Alex Wild is Research Director at the TaxPayers’ Alliance.

Since 2010, Conservative-led Treasuries have introduced at least five new taxes and changed plenty of rates and thresholds. Despite this, one thing has remained remarkably consistent: the tax take, as a percentage of GDP. In 2010-11 it was 33.6 per cent, this year it is going to come it at 33.9 per cent.

There have been significant increases to the personal allowance and an eight-year fuel duty freeze which have reduced the Exchequer’s reliance on both of these cash cows. Income tax now accounts for 26 per cent of tax receipts, down from 29 per cent in 2010-11 and fuel duty now accounts for four per cent of tax revenues, 15 less than it did in 2010-11. Reliance on VAT, stamp duty and capital gains tax has increased markedly, however.

It’s usually been the case that under Conservative governments the tax mix has shifted away from direct taxes towards indirect taxes, while the reverse has generally been true under Labour governments.

It’s very difficult to get a sense of what George Osborne wanted to do with the tax system. He complained about complexity while in Opposition, but his tenure as Chancellor saw huge complication of the tax system. And if recent reports are to be believed, Phillip Hammond isn’t going to announce any tax changes at his Spring statement.

The lack of strategic direction is worrying and, given the tight parliamentary schedule and arithmetic, it seems that reform will have to wait for the next chancellor.

Much public discourse revolves around who (invariably the rich) should pay how much tax, but the question of what to tax is more fundamentally important.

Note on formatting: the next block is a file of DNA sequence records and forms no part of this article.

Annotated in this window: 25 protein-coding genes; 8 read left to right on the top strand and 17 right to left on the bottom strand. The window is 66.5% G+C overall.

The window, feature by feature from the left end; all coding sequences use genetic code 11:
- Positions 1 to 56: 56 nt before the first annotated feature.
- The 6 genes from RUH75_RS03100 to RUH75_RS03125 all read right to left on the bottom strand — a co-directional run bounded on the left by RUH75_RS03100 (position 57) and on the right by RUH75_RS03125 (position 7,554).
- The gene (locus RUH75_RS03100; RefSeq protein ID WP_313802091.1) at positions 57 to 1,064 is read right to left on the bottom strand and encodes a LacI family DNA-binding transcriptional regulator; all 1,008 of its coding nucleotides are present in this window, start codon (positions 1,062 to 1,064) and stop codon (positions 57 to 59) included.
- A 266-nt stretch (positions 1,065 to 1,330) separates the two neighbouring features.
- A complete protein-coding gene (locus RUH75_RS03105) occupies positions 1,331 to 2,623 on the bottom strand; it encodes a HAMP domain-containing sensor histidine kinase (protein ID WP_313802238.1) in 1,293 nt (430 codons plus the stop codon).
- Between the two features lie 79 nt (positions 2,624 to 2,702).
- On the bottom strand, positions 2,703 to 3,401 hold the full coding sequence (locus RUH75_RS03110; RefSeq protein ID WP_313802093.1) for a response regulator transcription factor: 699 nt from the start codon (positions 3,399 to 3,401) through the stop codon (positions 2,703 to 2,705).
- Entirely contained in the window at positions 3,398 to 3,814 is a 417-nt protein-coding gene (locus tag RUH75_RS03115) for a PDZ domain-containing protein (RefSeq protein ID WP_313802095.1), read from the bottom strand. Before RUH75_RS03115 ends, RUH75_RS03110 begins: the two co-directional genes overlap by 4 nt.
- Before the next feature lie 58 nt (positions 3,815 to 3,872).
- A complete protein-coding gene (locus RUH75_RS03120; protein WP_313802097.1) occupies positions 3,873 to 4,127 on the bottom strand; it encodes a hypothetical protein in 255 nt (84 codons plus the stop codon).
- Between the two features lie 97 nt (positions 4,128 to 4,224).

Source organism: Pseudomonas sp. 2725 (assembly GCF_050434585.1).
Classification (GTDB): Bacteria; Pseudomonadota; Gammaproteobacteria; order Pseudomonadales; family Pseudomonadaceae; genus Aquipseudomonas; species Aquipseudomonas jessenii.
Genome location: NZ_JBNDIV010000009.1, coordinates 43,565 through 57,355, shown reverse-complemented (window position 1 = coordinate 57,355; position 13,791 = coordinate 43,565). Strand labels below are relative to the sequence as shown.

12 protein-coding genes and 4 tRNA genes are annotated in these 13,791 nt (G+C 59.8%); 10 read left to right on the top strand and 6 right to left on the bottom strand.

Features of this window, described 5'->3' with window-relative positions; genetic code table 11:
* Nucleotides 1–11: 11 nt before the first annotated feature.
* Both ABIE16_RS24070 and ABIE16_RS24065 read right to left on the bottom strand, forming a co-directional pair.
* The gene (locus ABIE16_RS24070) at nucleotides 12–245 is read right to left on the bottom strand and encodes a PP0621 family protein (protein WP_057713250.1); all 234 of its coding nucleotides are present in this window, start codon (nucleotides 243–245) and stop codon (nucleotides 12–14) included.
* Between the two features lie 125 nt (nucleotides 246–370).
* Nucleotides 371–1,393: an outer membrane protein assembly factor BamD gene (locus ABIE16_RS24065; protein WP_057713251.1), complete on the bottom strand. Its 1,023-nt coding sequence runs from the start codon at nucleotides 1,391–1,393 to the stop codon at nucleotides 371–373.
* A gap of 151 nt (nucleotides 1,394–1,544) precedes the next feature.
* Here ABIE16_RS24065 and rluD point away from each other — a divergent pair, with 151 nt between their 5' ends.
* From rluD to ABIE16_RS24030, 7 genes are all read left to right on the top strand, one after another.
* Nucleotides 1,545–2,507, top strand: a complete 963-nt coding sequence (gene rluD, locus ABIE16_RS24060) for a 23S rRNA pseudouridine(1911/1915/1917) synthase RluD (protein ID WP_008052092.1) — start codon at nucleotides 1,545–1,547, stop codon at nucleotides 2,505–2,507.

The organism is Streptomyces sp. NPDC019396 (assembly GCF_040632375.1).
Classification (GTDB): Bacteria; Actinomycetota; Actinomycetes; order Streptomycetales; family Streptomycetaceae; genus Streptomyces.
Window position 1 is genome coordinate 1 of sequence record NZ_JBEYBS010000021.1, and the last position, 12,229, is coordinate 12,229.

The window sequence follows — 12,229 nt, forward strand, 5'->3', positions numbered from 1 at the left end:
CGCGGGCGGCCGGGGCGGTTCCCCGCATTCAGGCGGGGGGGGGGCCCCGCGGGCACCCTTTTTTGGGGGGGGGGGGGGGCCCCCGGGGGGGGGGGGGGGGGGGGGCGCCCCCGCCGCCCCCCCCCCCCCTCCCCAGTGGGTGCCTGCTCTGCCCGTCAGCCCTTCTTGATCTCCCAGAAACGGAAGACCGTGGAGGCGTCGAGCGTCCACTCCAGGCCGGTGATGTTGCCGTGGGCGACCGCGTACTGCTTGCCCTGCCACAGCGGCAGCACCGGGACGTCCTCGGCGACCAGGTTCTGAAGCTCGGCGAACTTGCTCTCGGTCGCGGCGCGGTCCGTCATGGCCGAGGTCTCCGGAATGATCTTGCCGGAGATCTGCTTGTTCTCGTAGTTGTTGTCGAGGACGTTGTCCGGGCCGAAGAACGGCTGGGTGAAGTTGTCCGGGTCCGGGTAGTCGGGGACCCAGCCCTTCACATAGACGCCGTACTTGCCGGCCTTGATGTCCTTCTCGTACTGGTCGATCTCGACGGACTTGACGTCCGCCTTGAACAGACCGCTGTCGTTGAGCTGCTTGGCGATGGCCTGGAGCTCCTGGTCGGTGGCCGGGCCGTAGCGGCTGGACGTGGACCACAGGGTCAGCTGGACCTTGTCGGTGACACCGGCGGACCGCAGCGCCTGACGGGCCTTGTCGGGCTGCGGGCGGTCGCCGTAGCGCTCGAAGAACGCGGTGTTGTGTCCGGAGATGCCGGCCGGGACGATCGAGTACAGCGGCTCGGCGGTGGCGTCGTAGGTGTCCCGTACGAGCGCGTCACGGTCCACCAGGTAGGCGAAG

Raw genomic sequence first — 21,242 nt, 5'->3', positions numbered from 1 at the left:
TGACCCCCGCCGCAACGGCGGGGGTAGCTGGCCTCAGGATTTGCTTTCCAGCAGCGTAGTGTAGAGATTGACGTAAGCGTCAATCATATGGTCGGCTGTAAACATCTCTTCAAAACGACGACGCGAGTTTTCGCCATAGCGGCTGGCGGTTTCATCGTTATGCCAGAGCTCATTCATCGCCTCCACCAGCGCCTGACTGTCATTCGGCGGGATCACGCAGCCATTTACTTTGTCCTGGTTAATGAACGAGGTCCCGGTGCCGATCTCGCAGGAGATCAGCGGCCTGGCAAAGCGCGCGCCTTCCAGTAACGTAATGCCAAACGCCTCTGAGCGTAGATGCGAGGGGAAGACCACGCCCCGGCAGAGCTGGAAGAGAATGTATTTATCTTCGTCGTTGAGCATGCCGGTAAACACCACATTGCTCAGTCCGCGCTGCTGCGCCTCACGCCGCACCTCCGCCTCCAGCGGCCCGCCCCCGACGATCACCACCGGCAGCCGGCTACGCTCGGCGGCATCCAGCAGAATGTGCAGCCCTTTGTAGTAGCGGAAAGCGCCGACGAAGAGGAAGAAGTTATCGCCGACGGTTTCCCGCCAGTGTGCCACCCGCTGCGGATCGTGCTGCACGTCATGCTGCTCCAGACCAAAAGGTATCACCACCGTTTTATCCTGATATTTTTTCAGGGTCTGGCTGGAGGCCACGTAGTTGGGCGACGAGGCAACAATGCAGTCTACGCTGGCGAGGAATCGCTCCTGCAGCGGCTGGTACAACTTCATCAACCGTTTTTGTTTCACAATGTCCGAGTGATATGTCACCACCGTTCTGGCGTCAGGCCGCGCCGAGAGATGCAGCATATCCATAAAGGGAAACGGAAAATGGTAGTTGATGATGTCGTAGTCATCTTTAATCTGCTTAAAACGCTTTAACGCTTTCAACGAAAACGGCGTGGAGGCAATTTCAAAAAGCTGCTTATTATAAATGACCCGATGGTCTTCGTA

This question poses a far greater political challenge. Hard Left populists like John McDonnell don’t care about incentives, distortions and how the tax system affects the functioning of the economy in general. To them, the tax system is simply a tool of class warfare. Higher rates for “the rich” and “the corporations”, no matter the consequences. It is as easy a sell as it is a bad idea.

The tax system shouldn’t tax companies at all. Incorporation certificates cannot bear the economic burden of business taxes, and it’s dishonest to pretend otherwise.

When it comes to Corporation Tax, the burden has to fall on shareholders, employees or customers, and while we do have some idea of where the burden currently falls, we can’t be sure. But even if we know that the lion’s share falls on employees, we don’t know which employees.

So when the likes of Corbyn and McDonnell call for Corporation Tax increases, they don’t even know who they’re proposing should pay more.

In Estonia, profits are only taxed when they are distributed, not if they are reinvested. And companies can fully expense the full cost of capital investment in the year in which it is made. Investment is the long-term source of growth and the absolute last thing the tax system should target.

While reforms along these lines would not be as radical as those proposed in the 2020 Tax Commission, in this area, and indeed many others, we could do a lot worse than copying the Estonians.

We do, however, know who pays employers’ National Insurance: it’s another tax on labour and it means a combination of lower wages and higher unemployment.

Indeed, the continued existence of National Insurance is very difficult to justify. For the majority of working-age people, it is another income tax with employer and employee components. The different assessment periods (weekly vs annual), assessment units (per-job vs per person), earnings definitions (all income vs employment income), and much more, make for a needlessly complex and opaque system with significant administrative costs. All these charges should be merged into a single income tax with transitional arrangements to ensure pensioners are not made worse off.